What are the causes of bronchiectasis in children?
Bronchiectasis is caused due to damage to your childâ€™s lungs. There are many cause of bronchiectasis although in 40% of the cases the cause remains unknown.
- Severe lower respiratory tract infections like recurrent or persistent pneumonia, tuberculosis or whooping cough.
- Immune deficiency which may cause your child to be prone or susceptible to infections
- Congenital malformations of the lung
- Foreign body aspiration like a nut or any food particle which your child may have accidently aspirated into the airways.
- Genetic or inherited diseases like cystic fibrosis or primary ciliary dyskinesia wher thich secretions accumulate and lead to secondary infections.
- Aspiration of food material into the airways as in gastro â€“ esophageal reflux
What are the signs and symptoms of bronchiectasis in children?
Patients with NMD have muscular weakness, loss of muscle bulk, twitching of muscles, cramps, tingling. Those with neuromuscular junction anomalies can have droopy eyelids, double vision and weakness worsening with progressive activity. Other symptoms are:
- The most common symptom is a persistent cough usually with thick expectoration, which may be green or yellow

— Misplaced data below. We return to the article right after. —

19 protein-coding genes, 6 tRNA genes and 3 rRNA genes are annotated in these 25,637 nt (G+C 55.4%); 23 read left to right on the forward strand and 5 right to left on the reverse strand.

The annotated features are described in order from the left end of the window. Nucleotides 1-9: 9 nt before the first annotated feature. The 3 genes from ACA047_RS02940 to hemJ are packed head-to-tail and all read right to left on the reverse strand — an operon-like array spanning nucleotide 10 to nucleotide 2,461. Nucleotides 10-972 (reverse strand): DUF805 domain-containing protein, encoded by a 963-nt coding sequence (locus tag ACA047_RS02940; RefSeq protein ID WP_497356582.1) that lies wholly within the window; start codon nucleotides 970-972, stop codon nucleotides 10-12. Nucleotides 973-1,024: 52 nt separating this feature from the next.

- Sometimes, children may have blood in the expectoration also called hemoptysis
- Loss of appetite and weight
- Breathing difficulty
- Poorly controlled asthma
Can we prevent bronchiectasis?
If your child has recurrent respiratory symptoms, you should consult your pediatric pulmonologist so that appropriate investigations can be done and this condition can be prevented.
How is it diagnosed?
After a detailed history taking and clinical examination, if your doctor suspects this condition following investigations may be required:
- High-resolution computed tomography (HRCT) scan
- Flexible bronchoscopy to visualize the airways and take the sample from the lower respiratory passage for microbiological investigations
- Blood tests to check the immune system
- Sweat chloride test to rule out a genetic disease called cystic fibrosis
- Swallow study or gastro oesophageal reflux study to rule out aspiration of food into the lungs.
- Examination of the inner lining of the nose to rule out primary ciliary dyskinesia.
- Lung function tests along with diffusion studies and lung volume studies
- Antibiotics in case of infection
- Inhaled bronchodilator
- Hypertonic saline nebulization like 3% or 7%
- Nebulized antibiotics
- Nutrition and a healthy diet
- Physiotherapy and airway clearance techniques